In athletics, I always assessed, if not assessed right – you don’t play or don’t coach. We
say that sociology is a good major for preparing students for all sorts of work, etc. But
we don’t do a good job of actually walking them through the process. But that's exactly
what other fields that have become professions, do. Psychology, Social Work and the
Biological Sciences all do that.
Wander over to the book exhibit - a few years ago I forwarded an idea to a publisher for
a book on careers in sociology – thought it would help to address that problem . What
sorts of things they could do. I approached the publishers as a disciplinarian, not as
professional - because I asked the wrong questions. I went to all the booths – asked were
they doing anything on career development for undergrad or master’s students. None of
them were. I figured there was a niche. But publishers didn’t see a market for it –
obviously there's not a market, because no one’s doing this. I had thought there was a
market because there was a void.
I realized that publishers were interested in making money. When I approached publisher
with a question of whether they were interested in selling more intro texts – of course,
they were and I had a contract by the end of the day.
We have said repeatedly that we need a marketing plan. Suggesting – that the people
who have come through our programs – have BA, MA or PhD… One of my former
students lives in Atlanta – he's now a salesman for Kohler plumbing. He’s 15 years out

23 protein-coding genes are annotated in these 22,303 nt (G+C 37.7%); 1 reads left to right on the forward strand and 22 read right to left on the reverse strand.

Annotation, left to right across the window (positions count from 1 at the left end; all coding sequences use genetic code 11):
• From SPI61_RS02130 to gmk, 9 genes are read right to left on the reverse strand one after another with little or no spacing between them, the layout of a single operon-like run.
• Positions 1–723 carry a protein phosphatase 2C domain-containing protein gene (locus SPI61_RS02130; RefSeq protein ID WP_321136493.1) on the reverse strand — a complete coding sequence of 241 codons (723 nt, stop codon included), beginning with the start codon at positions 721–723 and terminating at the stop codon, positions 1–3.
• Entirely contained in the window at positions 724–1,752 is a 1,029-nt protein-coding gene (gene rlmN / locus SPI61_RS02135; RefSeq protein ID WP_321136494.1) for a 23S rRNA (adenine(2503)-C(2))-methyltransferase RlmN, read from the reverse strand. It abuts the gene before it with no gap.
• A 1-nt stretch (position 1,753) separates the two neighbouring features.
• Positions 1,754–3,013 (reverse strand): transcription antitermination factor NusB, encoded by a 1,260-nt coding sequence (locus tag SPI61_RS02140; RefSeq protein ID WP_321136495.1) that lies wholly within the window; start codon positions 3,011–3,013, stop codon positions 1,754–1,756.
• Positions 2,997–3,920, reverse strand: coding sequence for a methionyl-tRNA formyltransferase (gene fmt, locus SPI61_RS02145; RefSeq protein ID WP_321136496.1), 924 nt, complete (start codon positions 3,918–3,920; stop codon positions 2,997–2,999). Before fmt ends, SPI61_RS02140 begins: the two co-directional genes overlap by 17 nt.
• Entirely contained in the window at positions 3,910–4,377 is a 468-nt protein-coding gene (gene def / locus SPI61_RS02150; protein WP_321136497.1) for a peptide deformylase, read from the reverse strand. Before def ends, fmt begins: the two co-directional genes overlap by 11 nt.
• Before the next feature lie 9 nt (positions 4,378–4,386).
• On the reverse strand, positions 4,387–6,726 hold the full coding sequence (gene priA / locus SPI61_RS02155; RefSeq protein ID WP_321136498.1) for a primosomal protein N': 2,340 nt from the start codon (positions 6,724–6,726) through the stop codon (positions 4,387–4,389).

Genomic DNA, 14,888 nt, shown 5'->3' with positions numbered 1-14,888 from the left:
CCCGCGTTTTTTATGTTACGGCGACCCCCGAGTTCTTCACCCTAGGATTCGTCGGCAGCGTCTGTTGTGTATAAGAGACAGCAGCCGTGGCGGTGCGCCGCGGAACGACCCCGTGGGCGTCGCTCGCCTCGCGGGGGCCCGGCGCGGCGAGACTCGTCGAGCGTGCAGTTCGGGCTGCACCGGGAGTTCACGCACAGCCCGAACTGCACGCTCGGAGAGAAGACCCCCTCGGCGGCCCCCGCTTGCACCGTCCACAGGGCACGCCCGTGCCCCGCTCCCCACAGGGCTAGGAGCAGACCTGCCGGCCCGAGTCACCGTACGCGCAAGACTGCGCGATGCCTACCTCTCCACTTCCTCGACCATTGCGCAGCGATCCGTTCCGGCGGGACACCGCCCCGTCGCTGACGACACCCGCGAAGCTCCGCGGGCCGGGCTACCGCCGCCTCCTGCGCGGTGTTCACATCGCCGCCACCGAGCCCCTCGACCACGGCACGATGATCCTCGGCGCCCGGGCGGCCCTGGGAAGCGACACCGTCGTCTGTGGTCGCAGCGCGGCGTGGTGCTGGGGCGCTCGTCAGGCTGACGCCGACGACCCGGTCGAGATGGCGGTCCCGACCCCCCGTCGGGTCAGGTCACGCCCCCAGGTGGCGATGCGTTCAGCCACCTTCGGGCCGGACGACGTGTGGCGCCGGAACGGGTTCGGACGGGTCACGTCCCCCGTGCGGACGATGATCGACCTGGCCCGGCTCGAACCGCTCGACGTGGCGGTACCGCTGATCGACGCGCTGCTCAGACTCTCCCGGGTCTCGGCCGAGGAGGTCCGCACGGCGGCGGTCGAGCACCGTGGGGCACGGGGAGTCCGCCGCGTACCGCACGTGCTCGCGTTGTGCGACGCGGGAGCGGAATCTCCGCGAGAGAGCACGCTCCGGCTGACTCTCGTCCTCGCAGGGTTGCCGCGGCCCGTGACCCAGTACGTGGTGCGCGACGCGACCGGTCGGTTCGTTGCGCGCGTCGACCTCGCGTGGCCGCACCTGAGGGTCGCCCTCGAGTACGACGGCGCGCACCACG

of his MA program – if you asked him, he’d say that he uses sociology every day. But
would he see a need for coming to ASA, or this section, or SAS or SPA? No, he's too far
removed - his significant others are out there in other ways. We could send him all the
newsletters we want, etc. and it wouldn’t make any difference.
We need clarity on the difference between Sociology as a discipline and Sociology as a
profession. To move our affiliations and exchanges through the section, etc. to a level
that they’re calling us up after an event like the blackout. So, who do you reach? Focus
on those already within our sphere of influence - our current students. Help them to
understand that there’s something of substantive interest to them. I would like to see 25
nominees for the student award next year.
Another former student of mine is in marketing for Reebok. But he sees no need for
coming to ASA.
We have to take a hard, nasty assessment of ourselves. Make sure that we take them into